Rover

Nurse! will you close the window tight?
The air is bleak;
I cannot bear its breath to-night,
I am too weak.

You think that I am worse, dear one?
Just now you cried;
Your tears mean that before the dawn
I will have died.

How long you've lived! your hair of snow
Tells that you've seen
Some three-score years, but I must go
At seventeen.

So well you've loved and tended me
Through life's short way,
From my first early infancy,
To this sad day!

Ah, how the dark pines sigh! I think
They almost know,
That I am near the river's brink,
And soon must go.

I do not like their mournful song,
Nor do I care,
That they are crowns for all the throng
Of mountains there.

Grey are their rugged peaks, and high;
I only see
The monotone of deep blue sky,
The wild fir tree.

The north is closed with jagged crest,
The east akin
The same stern guards on south and west
Have shut me in.

Oh, for my home, fanned by the air
From off the bay!
I'd give a lifetime to be there
On my last day;

To see for miles along the shore
The shimmering sand;
To watch the pretty yachts once more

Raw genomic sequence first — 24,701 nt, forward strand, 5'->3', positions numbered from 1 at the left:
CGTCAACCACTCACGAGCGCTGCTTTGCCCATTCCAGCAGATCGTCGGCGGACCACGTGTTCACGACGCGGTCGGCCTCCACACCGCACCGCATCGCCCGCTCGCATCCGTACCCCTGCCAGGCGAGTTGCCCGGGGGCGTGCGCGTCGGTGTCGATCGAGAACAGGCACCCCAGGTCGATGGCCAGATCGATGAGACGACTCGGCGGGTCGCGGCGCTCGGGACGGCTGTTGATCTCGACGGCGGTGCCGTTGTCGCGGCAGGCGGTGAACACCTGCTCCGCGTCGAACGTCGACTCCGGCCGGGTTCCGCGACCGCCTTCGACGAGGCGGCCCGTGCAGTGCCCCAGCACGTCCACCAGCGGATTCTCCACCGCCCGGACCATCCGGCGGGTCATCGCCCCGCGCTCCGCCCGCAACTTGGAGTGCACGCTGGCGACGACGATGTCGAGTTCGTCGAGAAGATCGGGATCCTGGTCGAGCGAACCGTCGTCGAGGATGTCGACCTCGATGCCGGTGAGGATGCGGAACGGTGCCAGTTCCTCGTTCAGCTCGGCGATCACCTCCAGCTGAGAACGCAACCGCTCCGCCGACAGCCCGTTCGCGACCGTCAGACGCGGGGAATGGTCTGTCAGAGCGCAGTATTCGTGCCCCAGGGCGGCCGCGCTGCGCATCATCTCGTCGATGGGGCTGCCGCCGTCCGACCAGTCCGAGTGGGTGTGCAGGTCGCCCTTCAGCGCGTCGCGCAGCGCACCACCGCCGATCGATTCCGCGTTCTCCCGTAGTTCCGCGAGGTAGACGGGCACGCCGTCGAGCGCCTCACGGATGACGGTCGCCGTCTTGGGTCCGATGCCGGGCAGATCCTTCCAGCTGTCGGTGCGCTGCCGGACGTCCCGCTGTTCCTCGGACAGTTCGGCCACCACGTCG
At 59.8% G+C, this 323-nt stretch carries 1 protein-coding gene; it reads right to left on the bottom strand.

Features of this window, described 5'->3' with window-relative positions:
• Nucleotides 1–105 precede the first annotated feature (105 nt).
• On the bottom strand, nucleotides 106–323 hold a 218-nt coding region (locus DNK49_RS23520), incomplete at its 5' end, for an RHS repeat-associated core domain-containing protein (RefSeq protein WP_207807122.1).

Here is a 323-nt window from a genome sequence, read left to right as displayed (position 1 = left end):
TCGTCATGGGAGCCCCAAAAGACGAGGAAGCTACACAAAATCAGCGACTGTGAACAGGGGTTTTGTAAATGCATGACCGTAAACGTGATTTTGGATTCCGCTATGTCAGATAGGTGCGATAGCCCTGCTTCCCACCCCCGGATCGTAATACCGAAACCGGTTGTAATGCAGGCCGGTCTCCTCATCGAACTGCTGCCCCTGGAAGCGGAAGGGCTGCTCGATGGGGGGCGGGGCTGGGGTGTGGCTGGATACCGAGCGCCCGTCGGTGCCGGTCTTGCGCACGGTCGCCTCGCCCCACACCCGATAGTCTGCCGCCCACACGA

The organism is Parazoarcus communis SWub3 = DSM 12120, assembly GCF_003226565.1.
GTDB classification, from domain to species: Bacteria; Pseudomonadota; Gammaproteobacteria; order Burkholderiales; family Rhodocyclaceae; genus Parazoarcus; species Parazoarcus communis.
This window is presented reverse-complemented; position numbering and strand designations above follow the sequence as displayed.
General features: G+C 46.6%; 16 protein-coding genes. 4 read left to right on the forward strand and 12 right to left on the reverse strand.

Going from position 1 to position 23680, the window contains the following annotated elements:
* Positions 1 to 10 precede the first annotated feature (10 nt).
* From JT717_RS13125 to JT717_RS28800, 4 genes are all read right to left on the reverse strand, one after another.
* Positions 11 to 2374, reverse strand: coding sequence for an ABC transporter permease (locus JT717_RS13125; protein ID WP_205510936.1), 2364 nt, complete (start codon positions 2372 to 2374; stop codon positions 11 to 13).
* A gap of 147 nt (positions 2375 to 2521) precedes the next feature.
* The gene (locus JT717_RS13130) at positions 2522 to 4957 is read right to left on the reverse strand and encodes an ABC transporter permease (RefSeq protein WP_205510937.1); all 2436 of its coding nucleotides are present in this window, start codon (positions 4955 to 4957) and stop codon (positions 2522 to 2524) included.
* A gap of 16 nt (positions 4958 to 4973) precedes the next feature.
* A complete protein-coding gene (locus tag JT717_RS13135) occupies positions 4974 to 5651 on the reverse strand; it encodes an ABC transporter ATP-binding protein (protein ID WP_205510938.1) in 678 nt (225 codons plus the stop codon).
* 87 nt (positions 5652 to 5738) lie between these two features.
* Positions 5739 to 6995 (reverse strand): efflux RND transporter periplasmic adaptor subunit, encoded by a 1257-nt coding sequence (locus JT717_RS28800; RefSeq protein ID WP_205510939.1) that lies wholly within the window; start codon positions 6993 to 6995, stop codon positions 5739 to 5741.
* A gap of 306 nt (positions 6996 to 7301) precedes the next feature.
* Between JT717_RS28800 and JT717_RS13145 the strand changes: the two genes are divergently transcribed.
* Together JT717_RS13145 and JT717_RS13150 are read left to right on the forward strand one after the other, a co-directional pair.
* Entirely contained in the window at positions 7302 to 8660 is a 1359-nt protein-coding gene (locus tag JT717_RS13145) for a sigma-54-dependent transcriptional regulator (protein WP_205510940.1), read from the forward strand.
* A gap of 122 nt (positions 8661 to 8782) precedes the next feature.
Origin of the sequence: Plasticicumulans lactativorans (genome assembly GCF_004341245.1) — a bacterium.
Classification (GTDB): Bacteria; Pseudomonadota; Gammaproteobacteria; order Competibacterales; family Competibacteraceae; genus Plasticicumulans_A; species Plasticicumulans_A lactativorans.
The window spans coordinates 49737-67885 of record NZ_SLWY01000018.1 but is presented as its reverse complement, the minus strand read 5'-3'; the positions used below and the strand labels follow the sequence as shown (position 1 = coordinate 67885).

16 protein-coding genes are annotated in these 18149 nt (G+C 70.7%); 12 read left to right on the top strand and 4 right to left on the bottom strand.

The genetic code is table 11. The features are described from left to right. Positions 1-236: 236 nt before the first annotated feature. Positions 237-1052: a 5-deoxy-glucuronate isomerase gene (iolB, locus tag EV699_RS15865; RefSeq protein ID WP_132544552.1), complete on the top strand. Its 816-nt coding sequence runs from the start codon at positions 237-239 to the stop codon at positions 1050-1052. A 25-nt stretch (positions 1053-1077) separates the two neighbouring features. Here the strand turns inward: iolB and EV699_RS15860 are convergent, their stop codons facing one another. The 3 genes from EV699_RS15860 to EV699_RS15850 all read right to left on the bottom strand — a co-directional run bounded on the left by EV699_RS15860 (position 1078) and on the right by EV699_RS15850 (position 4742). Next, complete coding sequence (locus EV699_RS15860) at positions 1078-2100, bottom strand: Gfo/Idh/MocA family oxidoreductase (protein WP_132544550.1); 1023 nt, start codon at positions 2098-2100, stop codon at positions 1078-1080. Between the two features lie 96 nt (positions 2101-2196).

Come into land;

To hear the hearty sailors sing
Their gay good-night;
To watch for leagues the sea-gull's wing
In homeward flight;

To see the light-house white and tall,
Still and remote;
To hear the brown sandpiper call
His weird, low note;

To feel the world was wide and gay,
And heaven as near,
As when I sailed the crescent bay
This time last year.

A message home from me, you say?
Yes, they must know
How I have thought of them to-day,
And loved them so!

Tell them " goodbye," and give them this
Wee mountain-flower,
And say I sent it with a kiss
In my last hour.

But there's one friend that I must leave
With fond regret;
I only know how he would grieve —
My spaniel pet.

My poor brown dog! how he will miss
My whistle shrill;
He'll wonder where his mistress is,
Or why so still.

And when he sees you at the gate,
At home once more,
He'll bark for me and sweetly wait
Beside the door.

I will not speak or pat his head;
And he alone
Can't understand that I am dead
When I go home.

So when in splendor I am laid
In stately gloom,
Where stars and flower crosses fade
In snow-white bloom;

When all the lighted candles blend
With shadows cast,
Bring Rover in — my best-loved friend —
To look his last.

Then take him in your arms of snow,
His future place,
And lift him up — perhaps he'll know
My poor dead face.

No voice, no step, no greetings kind,
No laughing eyes,
No clue that his dumb, wondering mind
Can recognize.

But a year hence, when sorrow's flame
Has ceased to burn,
My dog will watch and wait in vain
For my return.
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